Watch live tonight! Delta IV Heavy rocket to launch US spy satellite

There’s some spaceflight action on tap early Thursday morning (Aug. 27). A United Launch Alliance (ULA) Delta IV Heavy rocket is scheduled to launch the NROL-44 spy satellite at 2:12 a.m. EDT (0612 GMT).

You can watch that liftoff here when the time comes, courtesy of ULA. Coverage begins at 1:52 a.m. EDT (0552 GMT).

From ULA:

Rocket: Delta IV Heavy
Launch Date:
 Aug. 27, with a launch time of 2:12 a.m. EDT
Launch Period:
 The launch period on Aug. 27 is from 1:50 to 6:25 a.m. EDT
Launch Location
: Space Launch Complex-37, Cape Canaveral Air Force Station, Florida

Mission Information: A United Launch Alliance (ULA) Delta IV Heavy rocket will launch the NROL-44 mission for the National Reconnaissance Office (NRO). Liftoff will occur from Space Launch Complex-37 at Cape Canaveral Air Force Station, Florida.

Launch Notes: This will be 141st mission for United Launch Alliance and our 29th for the NRO. It is the 385th Delta launch since 1960, the 12th Delta IV Heavy and the 8th Heavy for the NRO.

Launch Updates: To keep up to speed with updates to the launch countdown, dial the ULA launch hotline at 1-877-852-4321 or join the conversation at and; hashtags #DeltaIVHeavy #NROL44


‘ISS Live!’ Tune in to the space station

Find out what the astronauts and cosmonauts aboard the International Space Station are up to by tuning in to the “ISS Live” broadcast. Hear conversations between the crew and mission controllers on Earth and watch them work inside the U.S. segment of the orbiting laboratory. When the crew is off duty, you can enjoy live views of Earth from Space. You can watch and listen in the window below, courtesy of NASA.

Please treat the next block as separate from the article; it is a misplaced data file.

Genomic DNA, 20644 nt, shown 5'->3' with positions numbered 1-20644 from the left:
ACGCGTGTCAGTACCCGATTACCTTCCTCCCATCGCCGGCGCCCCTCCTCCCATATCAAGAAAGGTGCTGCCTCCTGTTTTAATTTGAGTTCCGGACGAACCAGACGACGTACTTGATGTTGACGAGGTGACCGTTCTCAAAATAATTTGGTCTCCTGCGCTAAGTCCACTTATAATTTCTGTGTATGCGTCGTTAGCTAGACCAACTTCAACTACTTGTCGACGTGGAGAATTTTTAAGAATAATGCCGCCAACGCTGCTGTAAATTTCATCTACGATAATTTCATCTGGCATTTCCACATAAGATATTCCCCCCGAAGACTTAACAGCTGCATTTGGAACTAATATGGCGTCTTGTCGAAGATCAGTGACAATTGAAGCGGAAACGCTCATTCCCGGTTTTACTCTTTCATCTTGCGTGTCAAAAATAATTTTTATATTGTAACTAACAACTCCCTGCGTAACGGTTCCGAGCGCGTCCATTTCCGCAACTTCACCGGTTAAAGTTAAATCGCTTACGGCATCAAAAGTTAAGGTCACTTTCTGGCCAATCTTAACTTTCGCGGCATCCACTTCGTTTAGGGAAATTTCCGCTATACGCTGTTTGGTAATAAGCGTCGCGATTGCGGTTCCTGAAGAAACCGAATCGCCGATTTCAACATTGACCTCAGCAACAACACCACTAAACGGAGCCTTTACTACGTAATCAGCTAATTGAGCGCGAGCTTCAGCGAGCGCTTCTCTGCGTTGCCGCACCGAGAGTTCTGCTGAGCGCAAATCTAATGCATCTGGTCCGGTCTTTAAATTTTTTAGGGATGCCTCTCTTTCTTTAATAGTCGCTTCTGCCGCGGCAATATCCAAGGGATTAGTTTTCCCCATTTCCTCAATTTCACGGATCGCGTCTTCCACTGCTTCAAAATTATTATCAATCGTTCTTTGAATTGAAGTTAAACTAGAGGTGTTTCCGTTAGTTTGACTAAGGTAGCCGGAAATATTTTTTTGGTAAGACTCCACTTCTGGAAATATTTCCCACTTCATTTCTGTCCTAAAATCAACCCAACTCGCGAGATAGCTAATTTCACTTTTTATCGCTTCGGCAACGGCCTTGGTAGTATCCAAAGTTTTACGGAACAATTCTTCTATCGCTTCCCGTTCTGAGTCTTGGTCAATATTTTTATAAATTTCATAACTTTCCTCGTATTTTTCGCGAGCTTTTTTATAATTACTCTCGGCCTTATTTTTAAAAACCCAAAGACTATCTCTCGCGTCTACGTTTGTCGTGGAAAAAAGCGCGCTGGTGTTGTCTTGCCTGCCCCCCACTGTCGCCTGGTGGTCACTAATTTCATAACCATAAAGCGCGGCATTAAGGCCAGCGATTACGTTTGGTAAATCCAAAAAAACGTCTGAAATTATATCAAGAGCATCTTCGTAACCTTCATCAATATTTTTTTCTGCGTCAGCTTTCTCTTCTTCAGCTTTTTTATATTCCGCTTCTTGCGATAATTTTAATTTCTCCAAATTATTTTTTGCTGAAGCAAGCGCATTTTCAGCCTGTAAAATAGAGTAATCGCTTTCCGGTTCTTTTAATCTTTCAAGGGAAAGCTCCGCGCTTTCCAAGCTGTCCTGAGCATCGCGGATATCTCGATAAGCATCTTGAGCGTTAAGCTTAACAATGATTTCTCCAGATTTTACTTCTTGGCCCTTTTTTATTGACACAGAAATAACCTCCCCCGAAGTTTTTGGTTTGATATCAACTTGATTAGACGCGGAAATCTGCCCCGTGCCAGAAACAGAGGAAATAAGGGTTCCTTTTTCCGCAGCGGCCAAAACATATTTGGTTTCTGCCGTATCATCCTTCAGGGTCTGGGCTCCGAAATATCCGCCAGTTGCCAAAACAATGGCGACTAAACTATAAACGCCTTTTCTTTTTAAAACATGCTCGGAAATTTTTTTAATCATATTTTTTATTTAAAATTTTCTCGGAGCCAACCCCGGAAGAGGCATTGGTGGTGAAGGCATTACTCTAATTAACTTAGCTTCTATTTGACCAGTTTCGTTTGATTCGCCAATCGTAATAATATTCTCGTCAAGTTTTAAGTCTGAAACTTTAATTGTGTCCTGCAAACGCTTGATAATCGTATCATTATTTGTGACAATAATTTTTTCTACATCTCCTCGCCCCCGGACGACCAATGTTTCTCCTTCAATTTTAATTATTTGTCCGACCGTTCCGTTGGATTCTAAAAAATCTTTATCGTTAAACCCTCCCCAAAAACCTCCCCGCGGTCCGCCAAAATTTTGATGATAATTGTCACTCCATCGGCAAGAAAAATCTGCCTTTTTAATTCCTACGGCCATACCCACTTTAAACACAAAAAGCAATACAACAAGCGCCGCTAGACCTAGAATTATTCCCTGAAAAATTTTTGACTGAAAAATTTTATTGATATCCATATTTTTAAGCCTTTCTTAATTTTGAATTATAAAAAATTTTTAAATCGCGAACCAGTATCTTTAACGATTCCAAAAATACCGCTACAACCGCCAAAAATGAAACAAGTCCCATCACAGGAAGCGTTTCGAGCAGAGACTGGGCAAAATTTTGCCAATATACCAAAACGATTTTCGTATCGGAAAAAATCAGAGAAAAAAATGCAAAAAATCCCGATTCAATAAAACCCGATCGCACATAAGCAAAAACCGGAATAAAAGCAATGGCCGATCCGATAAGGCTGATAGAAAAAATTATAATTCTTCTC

From NASA:

“Live video from the International Space Station includes internal views when the crew is on-duty and Earth views at other times. The video is accompanied by audio of conversations between the crew and Mission Control. This video is only available when the space station is in contact with the ground. During ‘loss of signal’ periods, viewers will see a blue screen.

“Since the station orbits the Earth once every 90 minutes, it experiences a sunrise or a sunset about every 45 minutes. When the station is in darkness, external camera video may appear black, but can sometimes provide spectacular views of lightning or city lights below.” 


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